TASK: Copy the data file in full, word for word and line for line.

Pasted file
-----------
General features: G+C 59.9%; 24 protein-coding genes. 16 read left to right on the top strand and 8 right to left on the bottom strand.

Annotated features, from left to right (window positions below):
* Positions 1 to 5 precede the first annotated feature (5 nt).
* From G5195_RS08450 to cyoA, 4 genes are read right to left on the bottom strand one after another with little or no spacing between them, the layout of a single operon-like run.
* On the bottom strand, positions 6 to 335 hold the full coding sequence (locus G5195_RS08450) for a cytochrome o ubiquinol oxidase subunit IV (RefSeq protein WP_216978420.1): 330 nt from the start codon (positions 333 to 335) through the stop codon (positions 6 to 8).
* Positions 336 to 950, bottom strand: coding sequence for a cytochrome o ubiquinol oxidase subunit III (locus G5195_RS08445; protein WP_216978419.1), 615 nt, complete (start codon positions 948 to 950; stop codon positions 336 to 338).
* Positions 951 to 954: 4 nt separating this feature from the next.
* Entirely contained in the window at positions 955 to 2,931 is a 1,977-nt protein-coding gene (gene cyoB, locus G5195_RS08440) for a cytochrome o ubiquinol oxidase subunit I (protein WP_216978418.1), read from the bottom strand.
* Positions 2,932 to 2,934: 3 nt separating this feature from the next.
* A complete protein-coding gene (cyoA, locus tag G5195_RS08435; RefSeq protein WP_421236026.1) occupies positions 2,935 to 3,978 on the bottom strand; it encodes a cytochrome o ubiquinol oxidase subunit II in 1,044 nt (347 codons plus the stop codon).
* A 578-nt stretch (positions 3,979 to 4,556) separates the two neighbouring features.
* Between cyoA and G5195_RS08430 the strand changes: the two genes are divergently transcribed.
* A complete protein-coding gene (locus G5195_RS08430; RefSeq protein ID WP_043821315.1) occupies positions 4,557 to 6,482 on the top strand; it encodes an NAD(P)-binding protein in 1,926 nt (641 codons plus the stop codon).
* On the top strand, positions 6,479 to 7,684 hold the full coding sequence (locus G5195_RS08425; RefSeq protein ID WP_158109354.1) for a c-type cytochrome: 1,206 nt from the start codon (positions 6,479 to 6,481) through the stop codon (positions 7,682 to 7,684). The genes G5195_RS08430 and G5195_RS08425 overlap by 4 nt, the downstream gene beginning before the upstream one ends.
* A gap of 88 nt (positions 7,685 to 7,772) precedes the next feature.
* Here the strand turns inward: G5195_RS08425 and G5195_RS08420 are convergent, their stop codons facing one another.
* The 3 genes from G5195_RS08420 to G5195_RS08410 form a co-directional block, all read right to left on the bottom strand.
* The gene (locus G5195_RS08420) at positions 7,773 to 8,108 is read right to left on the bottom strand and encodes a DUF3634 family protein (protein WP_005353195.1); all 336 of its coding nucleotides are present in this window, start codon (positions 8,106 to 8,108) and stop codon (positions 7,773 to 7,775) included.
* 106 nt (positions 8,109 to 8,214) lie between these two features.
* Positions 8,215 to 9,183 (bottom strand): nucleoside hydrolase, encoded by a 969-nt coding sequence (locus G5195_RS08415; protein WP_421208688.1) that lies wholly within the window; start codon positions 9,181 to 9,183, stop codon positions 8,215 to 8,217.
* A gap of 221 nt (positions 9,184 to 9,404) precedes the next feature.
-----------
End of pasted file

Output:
General features: G+C 59.9%; 24 protein-coding genes. 16 read left to right on the top strand and 8 right to left on the bottom strand.

Annotated features, from left to right (window positions below):
* Positions 1 to 5 precede the first annotated feature (5 nt).
* From G5195_RS08450 to cyoA, 4 genes are read right to left on the bottom strand one after another with little or no spacing between them, the layout of a single operon-like run.
* On the bottom strand, positions 6 to 335 hold the full coding sequence (locus G5195_RS08450) for a cytochrome o ubiquinol oxidase subunit IV (RefSeq protein WP_216978420.1): 330 nt from the start codon (positions 333 to 335) through the stop codon (positions 6 to 8).
* Positions 336 to 950, bottom strand: coding sequence for a cytochrome o ubiquinol oxidase subunit III (locus G5195_RS08445; protein WP_216978419.1), 615 nt, complete (start codon positions 948 to 950; stop codon positions 336 to 338).
* Positions 951 to 954: 4 nt separating this feature from the next.
* Entirely contained in the window at positions 955 to 2,931 is a 1,977-nt protein-coding gene (gene cyoB, locus G5195_RS08440) for a cytochrome o ubiquinol oxidase subunit I (protein WP_216978418.1), read from the bottom strand.
* Positions 2,932 to 2,934: 3 nt separating this feature from the next.
* A complete protein-coding gene (cyoA, locus tag G5195_RS08435; RefSeq protein WP_421236026.1) occupies positions 2,935 to 3,978 on the bottom strand; it encodes a cytochrome o ubiquinol oxidase subunit II in 1,044 nt (347 codons plus the stop codon).
* A 578-nt stretch (positions 3,979 to 4,556) separates the two neighbouring features.
* Between cyoA and G5195_RS08430 the strand changes: the two genes are divergently transcribed.
* A complete protein-coding gene (locus G5195_RS08430; RefSeq protein ID WP_043821315.1) occupies positions 4,557 to 6,482 on the top strand; it encodes an NAD(P)-binding protein in 1,926 nt (641 codons plus the stop codon).
* On the top strand, positions 6,479 to 7,684 hold the full coding sequence (locus G5195_RS08425; RefSeq protein ID WP_158109354.1) for a c-type cytochrome: 1,206 nt from the start codon (positions 6,479 to 6,481) through the stop codon (positions 7,682 to 7,684). The genes G5195_RS08430 and G5195_RS08425 overlap by 4 nt, the downstream gene beginning before the upstream one ends.
* A gap of 88 nt (positions 7,685 to 7,772) precedes the next feature.
* Here the strand turns inward: G5195_RS08425 and G5195_RS08420 are convergent, their stop codons facing one another.
* The 3 genes from G5195_RS08420 to G5195_RS08410 form a co-directional block, all read right to left on the bottom strand.
* The gene (locus G5195_RS08420) at positions 7,773 to 8,108 is read right to left on the bottom strand and encodes a DUF3634 family protein (protein WP_005353195.1); all 336 of its coding nucleotides are present in this window, start codon (positions 8,106 to 8,108) and stop codon (positions 7,773 to 7,775) included.
* 106 nt (positions 8,109 to 8,214) lie between these two features.
* Positions 8,215 to 9,183 (bottom strand): nucleoside hydrolase, encoded by a 969-nt coding sequence (locus G5195_RS08415; protein WP_421208688.1) that lies wholly within the window; start codon positions 9,181 to 9,183, stop codon positions 8,215 to 8,217.
* A gap of 221 nt (positions 9,184 to 9,404) precedes the next feature.